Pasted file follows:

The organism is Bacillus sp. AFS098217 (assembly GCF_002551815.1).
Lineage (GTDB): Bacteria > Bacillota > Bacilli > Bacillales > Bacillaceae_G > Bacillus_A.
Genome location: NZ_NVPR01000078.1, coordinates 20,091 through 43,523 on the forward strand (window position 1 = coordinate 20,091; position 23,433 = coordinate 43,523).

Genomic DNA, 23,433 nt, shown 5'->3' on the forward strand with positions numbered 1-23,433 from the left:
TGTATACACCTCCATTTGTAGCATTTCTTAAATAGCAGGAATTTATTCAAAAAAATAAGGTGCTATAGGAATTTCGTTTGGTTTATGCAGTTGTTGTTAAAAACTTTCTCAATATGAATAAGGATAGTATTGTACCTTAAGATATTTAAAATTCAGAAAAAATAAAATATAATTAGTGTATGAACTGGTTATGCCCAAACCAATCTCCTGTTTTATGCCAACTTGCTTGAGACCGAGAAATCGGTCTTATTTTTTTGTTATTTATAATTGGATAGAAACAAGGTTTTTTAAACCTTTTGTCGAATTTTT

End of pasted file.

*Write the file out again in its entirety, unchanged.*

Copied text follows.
The organism is Bacillus sp. AFS098217 (assembly GCF_002551815.1).
Lineage (GTDB): Bacteria > Bacillota > Bacilli > Bacillales > Bacillaceae_G > Bacillus_A.
Genome location: NZ_NVPR01000078.1, coordinates 20,091 through 43,523 on the forward strand (window position 1 = coordinate 20,091; position 23,433 = coordinate 43,523).

Genomic DNA, 23,433 nt, shown 5'->3' on the forward strand with positions numbered 1-23,433 from the left:
TGTATACACCTCCATTTGTAGCATTTCTTAAATAGCAGGAATTTATTCAAAAAAATAAGGTGCTATAGGAATTTCGTTTGGTTTATGCAGTTGTTGTTAAAAACTTTCTCAATATGAATAAGGATAGTATTGTACCTTAAGATATTTAAAATTCAGAAAAAATAAAATATAATTAGTGTATGAACTGGTTATGCCCAAACCAATCTCCTGTTTTATGCCAACTTGCTTGAGACCGAGAAATCGGTCTTATTTTTTTGTTATTTATAATTGGATAGAAACAAGGTTTTTTAAACCTTTTGTCGAATTTTT